MEXICO CITY — Mexican President Andrés Manuel López Obrador has long criticized independent regulatory, watchdog and transparency agencies, and on Monday he defended the idea of eliminating them entirely.
López Obrador calls the bodies wasteful and unnecessary, and says the money saved could be spent on health care. But he is also resentful of outside oversight, whether by government commissions or non-governmental organizations.
As a president who considers himself on a crusade to morally reform Mexico, he also resents anyone who claims to have more moral authority than him.
López Obrador has mentioned cutting funding for the Institute for Access to Information (INAI), the Federal Telecommunications Institute (IFT) and the anti-monopoly watchdog agency, the Federal Commission for Economic Competition (COFECE).
IFT, the telecommunications institute, oversees issues like the fair use of cellphone, TV and radio frequencies, and plays a role in the U.S.-Mexico-Canada trade agreement, so it's not clear that agency could be eliminated.
Transparency and civic groups say the agencies, founded by López Obrador's predecessors, represent victories for Mexico's still-young democracy, by exposing the back-room deals, secrecy and corruption that long dominated government and business.
"It is contradictory for an administration that promises to be the most transparent in the country's history, (then) proposes eliminating an institution that guarantees transparency and access to information," said the civic group Mexicans Against Corruption in a statement.
"Today it is the INAI, COFECE and IFT. Tomorrow it will be the INE, the Bank of Mexico and the CNDH," it added, referring to the independent election agency, the central bank and the National Human Rights Commission.
Because Mexico was ruled for seven decades by a single party, there was so little transparency that Mexico had to be forced to even make the central bank independent after several presidents used it to fund their spending programs and drove the country into financial crises.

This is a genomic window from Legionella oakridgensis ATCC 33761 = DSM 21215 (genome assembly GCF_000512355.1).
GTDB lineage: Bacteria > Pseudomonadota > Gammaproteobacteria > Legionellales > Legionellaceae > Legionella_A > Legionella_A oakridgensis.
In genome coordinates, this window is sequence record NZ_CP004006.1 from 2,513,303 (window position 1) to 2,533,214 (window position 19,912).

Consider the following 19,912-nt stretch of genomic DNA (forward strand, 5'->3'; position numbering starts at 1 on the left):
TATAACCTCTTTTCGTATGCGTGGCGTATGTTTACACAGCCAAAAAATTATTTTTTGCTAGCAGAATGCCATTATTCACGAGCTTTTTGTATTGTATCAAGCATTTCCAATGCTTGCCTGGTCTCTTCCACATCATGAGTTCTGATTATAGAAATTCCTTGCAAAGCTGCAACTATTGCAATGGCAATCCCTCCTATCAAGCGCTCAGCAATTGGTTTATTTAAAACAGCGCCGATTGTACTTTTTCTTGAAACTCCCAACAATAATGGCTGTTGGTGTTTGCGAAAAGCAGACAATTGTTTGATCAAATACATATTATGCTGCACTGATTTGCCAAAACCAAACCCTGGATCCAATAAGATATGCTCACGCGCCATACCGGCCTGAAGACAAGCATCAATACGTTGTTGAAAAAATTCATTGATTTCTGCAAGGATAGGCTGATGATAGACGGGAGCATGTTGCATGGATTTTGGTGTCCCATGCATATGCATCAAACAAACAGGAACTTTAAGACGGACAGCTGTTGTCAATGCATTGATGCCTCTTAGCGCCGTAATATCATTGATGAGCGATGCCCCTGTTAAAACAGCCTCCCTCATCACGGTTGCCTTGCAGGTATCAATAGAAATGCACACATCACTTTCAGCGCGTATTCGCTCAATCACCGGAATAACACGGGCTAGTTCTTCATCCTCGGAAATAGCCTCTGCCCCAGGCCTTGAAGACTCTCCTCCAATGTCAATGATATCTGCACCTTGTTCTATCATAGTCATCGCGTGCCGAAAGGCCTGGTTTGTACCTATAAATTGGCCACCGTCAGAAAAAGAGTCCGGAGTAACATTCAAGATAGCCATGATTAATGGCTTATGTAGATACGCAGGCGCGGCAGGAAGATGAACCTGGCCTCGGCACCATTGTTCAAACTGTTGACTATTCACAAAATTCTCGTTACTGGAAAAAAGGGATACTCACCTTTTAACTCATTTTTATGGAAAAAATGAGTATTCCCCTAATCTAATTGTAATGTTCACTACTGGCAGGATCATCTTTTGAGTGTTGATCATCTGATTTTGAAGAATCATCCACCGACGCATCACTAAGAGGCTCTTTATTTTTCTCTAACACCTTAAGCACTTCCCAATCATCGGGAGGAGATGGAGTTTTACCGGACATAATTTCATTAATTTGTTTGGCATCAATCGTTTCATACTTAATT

In the 1990s, when the opposition first won a majority in Congress, the government began creating independent agencies to provide a counterbalance in everything from fair elections to rights abuses.
The INAI functions like the Freedom of Information Act in the United States, providing a channel for journalists and others to request information. The government either has to release the data or explain why it won't, and those decisions can be appealed.
López Obrador said Monday that the INAI isn't necessary, demonstrating that at his daily morning news conference by releasing a document that a reporter had requested, but not received, through the INAI.
"If we have permanent communication, if the right to information is guaranteed, that is taken care of and, if i may mention it, it is not necessary to have a whole apparatus that costs so much — a billion pesos ($50 million) to support the transparency institute," López Obrador said.
He said the 1990s and 2000s, when most of the agencies were created, coincided with the greatest surge in corruption and privatization of state-owned companies, and accused the oversight bodies of doing nothing to impede that and acting as cover for it.
He has proposed cutting funding for the agencies, apparently including energy regulatory bodies, and folding their duties into existing government departments to save money.
The president probably has answered more direct questions from the press than all his predecessors combined, at more than 500 daily news conferences so far. But while López Obrador talks freely, it is often difficult to obtain hard data, such as environmental impact or feasibility statements for his pet building projects.
Transparency advocates say the agencies' independence is exactly what makes them trustworthy.
"Disappearing the IFT would also go against the U.S.-Mexico-Canada Agreement (USMCA), which is essential to alleviate the worst economic crisis in the region in decades and, for the umpteenth time, it would also send to national and foreign investors the message that economic decisions are made according to presidential whims and not according to the law," the civic group Causa en Común (Common Cause) said in a statement.